I never met him, but always felt like I knew him

God is an intuitive concept.

If you were to take a child raised by agnostic parents (for they would be the only parents that wouldn’t try to impose their beliefs on their children: for the simple fact that they themselves have no idea what they are), and ask him whether there is any intelligence beyond us, a creator, an omnibenevolent omnipotent omniscient being, I’m sure he would likely say yes to one of the above.

In the end, we all want to believe that there’s a reason for everything. This is the main reason that religious doubters of any degree have such a trouble embracing their doubts: not only are they the minority, but what they think and observe is completely different from what they feel they should think and observe. This is the reason American Atheists calls this the “other closet.”

The question then, is whether we should or should not be more tolerant of other people’s beliefs, knowing that everything they hold dear hinges on this and how hard it is to break out of the cycle? My answer is in the form of a traditional Jack Bauer analogy:

Adriano believes that Jack Bauer from 24 is the greatest character
in existence.

Steve believes that he is Jack Bauer in 24.

Both are beliefs and both make complete sense (intuitively, if you will) to the people that hold them. Adriano’s belief is his and his alone. He could go around and talk about 24 and how great it is, annoying everyone he can. He could raise his kids with 24 and force them to see an episode every week. The most that we would do to Adriano is give him dirty looks and try to ignore his eccentricity.

Steve, on the other hand, is willing to kill Arabs and create a war for his belief. Steve should be prevented from reproducing, or at least locked up so that he’s not a danger to himself or others.

In the end, I rather like theists. They think they have someone to blame their troubles on (which I feel only hinders their personal growth, but still). Most of my friends are theists and, so long as they don’t try to change my beliefs, I won’t try to change theirs. In the end of the day, it’s all about cooperation and living a good life.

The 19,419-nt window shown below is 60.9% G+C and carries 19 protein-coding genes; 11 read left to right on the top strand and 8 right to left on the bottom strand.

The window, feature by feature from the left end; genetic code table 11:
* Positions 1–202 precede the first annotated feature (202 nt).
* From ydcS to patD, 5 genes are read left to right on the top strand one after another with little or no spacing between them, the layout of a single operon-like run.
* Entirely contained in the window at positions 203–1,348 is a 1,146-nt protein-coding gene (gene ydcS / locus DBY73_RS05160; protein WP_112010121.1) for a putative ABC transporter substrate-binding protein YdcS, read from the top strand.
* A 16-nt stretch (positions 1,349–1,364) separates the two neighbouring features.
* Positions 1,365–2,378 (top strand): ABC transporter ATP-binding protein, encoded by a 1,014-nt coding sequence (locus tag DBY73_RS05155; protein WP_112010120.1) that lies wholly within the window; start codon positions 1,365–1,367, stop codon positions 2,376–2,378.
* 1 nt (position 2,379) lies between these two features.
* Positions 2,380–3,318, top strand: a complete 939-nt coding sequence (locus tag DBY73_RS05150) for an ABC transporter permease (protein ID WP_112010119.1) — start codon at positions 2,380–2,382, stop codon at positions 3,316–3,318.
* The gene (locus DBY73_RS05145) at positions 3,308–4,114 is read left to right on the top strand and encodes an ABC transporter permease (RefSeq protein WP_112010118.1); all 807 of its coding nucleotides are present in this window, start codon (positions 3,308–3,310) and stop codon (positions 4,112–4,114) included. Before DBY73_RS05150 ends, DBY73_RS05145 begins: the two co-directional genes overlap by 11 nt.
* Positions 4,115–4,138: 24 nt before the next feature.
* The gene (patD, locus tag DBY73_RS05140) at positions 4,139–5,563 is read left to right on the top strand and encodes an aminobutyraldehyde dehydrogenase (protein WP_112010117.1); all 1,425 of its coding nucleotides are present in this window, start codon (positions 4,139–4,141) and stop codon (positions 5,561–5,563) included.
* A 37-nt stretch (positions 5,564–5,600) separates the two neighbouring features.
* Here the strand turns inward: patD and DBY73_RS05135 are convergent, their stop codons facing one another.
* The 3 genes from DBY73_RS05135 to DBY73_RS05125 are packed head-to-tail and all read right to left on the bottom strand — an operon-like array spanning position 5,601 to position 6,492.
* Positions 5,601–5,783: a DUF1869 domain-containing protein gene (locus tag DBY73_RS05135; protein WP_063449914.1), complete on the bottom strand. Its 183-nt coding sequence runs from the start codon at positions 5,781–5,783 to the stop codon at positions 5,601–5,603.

… unless they want me to sit down and watch an episode of 24…

About Pixel

Pixel Q. Styx refuses to talk about himself. If thou wishest, thou may infer from his blog what thou wishest.

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3 Responses to I never met him, but always felt like I knew him

  1. Mia says:

    I’m writing here for now instead of at Seth’s because I agree with what you’ve said, so this is easy, and I have too much homework to worry about debating my side.

    First, I have never seen 24, but my mom, dad, and sister are all hooked. So whenever the topic of 24 comes up, I’m completely out of the loop, while the rest of my family rambles on. Same with the West Wing. Only I would actually watch WW if I had time.

    I don’t care what religion anyone is, as long as they don’t try to force it on others, which kind of bugs me. I mean, at any extreme. I mean, you’ve got the people who will just tell somebody else that their beliefs are wrong and that they shouldn’t be following said religion, and then you’ve got Hitler. Both are obnoxious, and (in my opinion) both are destructive (I don’t think anyone’s gonna argue for Hitler here). But of course, most people are going to worry about Hitler (or Hitler-esque tendencies) more than the others, which is understandable. I think I’ve kind of gone off into a tangent here. Here’s what I want to say: Believe what you want, let others do the same.

  2. LJ says:

    I guess I agree that a person is allowed to believe what they want, though I do not think allowing self-deception to continue is humane.

    The part that bothers me about faith is that it is often inspired and perpetuated by dread.

    If true, then seeking to eradicate faith is actually an attempt to liberate someone from error and fear, which seems a good thing IMO.

    Of course there is also the posture toward the rest of the world that faith communities inspire and, though not always violent in a physical way, these enclaves do promote division. This division is an example of epistemology influencing ethics.

    It is evident faith enables one to belong to a group and feel accepted by the eternal unknown. Not bad side benefits seemingly, though they truly are if based on lies.

    So is it wrong to want to disabuse others of false beliefs? If these beliefs, though adding comfort, foster intolerance and constrain the mind of the individual, his/her offspring, and the residual communities in a halo-type effect, then yes: the sooner we can remove those beliefs, the better.

    Unless ridding oneself of error is not a valuable objective for which to strive.

  3. Seth says:

    But theists do impose their religion on others—their children. That’s why there are still so many theists.

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